What are Bones?
Our bones are a living tissue. They have their own blood vessels and are made of proteins, minerals and vitamins as well as living cells, which help them to grow and to repair themselves.1
Bones continue to grow and we reach peak bone mass around our late 20s.2 However our bones start to age as we enter our mid-thirties and as a result one in two women and one in five men over the age of 50 will suffer a fracture due to weakened bones. Unfortunately, broken bones or ‘fragility fractures’ are all too common, so adopting a healthier lifestyle early on may help minimise risk of fractures as we get older.3
This means the more bone we have at the time of peak bone mass means the less likely it is that we will break a bone or develop conditions such as osteoporosis.4 After we reach peak bone mass, the balance between how much bone is formed and how much bone is lost may start to change, which can lead to more loss than growth in all people.4
As we age, our bone density begins to decline naturally, and during this time we also become less active.5 By combining a nutrient-rich diet with weight bearing and muscle strengthening exercises, we can help slow down any bone loss, strengthen our bones and reduce the risk of bone breakage.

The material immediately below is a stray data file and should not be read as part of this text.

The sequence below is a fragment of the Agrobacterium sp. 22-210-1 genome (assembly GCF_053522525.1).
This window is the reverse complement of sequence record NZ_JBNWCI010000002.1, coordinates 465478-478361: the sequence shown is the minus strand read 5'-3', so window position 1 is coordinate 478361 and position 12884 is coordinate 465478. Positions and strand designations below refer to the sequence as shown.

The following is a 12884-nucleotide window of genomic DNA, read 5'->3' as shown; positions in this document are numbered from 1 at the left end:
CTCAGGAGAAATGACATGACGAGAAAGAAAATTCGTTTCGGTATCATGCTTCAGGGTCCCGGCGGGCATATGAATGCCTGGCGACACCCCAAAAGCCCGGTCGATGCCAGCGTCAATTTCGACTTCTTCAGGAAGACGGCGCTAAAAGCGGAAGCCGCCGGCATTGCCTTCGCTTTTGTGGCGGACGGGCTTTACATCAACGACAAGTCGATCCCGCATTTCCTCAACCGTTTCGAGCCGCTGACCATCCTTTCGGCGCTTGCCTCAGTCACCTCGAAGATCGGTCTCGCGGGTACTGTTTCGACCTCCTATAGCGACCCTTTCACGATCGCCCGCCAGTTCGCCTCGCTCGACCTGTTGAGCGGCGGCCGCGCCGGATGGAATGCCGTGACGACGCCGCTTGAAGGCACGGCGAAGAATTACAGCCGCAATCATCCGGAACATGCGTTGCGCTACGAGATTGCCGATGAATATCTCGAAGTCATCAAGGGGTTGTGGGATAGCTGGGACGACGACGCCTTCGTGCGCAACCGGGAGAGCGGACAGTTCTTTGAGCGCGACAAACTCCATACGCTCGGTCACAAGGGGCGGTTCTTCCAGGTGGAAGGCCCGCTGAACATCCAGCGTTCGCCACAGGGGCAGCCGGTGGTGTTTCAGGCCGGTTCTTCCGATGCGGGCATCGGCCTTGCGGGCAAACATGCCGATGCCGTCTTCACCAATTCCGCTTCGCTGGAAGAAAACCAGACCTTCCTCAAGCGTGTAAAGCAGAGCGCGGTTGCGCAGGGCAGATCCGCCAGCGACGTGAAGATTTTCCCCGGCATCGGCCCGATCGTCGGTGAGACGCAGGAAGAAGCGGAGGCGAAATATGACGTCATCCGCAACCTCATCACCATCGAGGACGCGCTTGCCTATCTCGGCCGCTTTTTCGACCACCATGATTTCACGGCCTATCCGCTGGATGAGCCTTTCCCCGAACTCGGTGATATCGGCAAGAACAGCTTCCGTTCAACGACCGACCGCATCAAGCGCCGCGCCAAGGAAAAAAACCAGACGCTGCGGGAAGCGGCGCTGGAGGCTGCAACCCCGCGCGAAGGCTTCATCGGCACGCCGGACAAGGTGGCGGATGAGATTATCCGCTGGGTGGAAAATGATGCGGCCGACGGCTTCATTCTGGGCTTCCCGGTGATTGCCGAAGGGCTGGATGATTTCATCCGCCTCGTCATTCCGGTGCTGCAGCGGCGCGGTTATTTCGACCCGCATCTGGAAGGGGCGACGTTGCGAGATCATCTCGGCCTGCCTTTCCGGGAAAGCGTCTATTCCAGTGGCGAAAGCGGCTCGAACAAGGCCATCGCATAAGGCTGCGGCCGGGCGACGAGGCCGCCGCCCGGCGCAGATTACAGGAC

Why is exercise important for bone health?
Exercise is one of the building blocks (alongside diet) that helps keep bones healthy. Regular exercise is crucial to maintain strong bones and slow the rate of bone loss and reduce the risk of fractures.6 This includes any kind of physical activity where the person is supporting the weight of their own body such as walking, jogging and classes that involve exercising to music.7
Healthy balanced diet
A balanced diet combining a wide range of foods from the four main food groups – fruit and vegetables; carbohydrates such as bread and pasta; milk and dairy; and, protein from meat, fish, pulses and eggs – can help provide the vitamins and minerals needed to increase the strength of our bones and reduce the risk of fragility fractures.8